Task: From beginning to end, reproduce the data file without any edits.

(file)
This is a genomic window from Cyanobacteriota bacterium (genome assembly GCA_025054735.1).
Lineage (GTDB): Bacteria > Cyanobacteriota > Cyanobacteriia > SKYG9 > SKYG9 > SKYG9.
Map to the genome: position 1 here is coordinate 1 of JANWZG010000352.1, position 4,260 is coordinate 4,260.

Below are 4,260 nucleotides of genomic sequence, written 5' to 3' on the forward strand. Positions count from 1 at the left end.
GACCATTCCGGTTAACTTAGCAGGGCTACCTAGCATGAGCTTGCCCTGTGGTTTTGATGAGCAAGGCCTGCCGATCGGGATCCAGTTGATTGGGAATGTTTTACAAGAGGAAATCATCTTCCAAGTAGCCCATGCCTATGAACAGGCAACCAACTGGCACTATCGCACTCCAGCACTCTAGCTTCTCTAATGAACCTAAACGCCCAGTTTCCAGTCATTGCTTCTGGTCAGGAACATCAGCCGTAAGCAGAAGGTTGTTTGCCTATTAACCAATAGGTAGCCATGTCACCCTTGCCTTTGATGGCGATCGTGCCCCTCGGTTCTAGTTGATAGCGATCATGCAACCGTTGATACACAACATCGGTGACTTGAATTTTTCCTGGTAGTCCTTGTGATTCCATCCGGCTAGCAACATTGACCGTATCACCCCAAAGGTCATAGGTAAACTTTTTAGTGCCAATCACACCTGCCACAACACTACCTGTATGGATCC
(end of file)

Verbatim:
This is a genomic window from Cyanobacteriota bacterium (genome assembly GCA_025054735.1).
Lineage (GTDB): Bacteria > Cyanobacteriota > Cyanobacteriia > SKYG9 > SKYG9 > SKYG9.
Map to the genome: position 1 here is coordinate 1 of JANWZG010000352.1, position 4,260 is coordinate 4,260.

Below are 4,260 nucleotides of genomic sequence, written 5' to 3' on the forward strand. Positions count from 1 at the left end.
GACCATTCCGGTTAACTTAGCAGGGCTACCTAGCATGAGCTTGCCCTGTGGTTTTGATGAGCAAGGCCTGCCGATCGGGATCCAGTTGATTGGGAATGTTTTACAAGAGGAAATCATCTTCCAAGTAGCCCATGCCTATGAACAGGCAACCAACTGGCACTATCGCACTCCAGCACTCTAGCTTCTCTAATGAACCTAAACGCCCAGTTTCCAGTCATTGCTTCTGGTCAGGAACATCAGCCGTAAGCAGAAGGTTGTTTGCCTATTAACCAATAGGTAGCCATGTCACCCTTGCCTTTGATGGCGATCGTGCCCCTCGGTTCTAGTTGATAGCGATCATGCAACCGTTGATACACAACATCGGTGACTTGAATTTTTCCTGGTAGTCCTTGTGATTCCATCCGGCTAGCAACATTGACCGTATCACCCCAAAGGTCATAGGTAAACTTTTTAGTGCCAATCACACCTGCCACAACACTACCTGTATGGATCC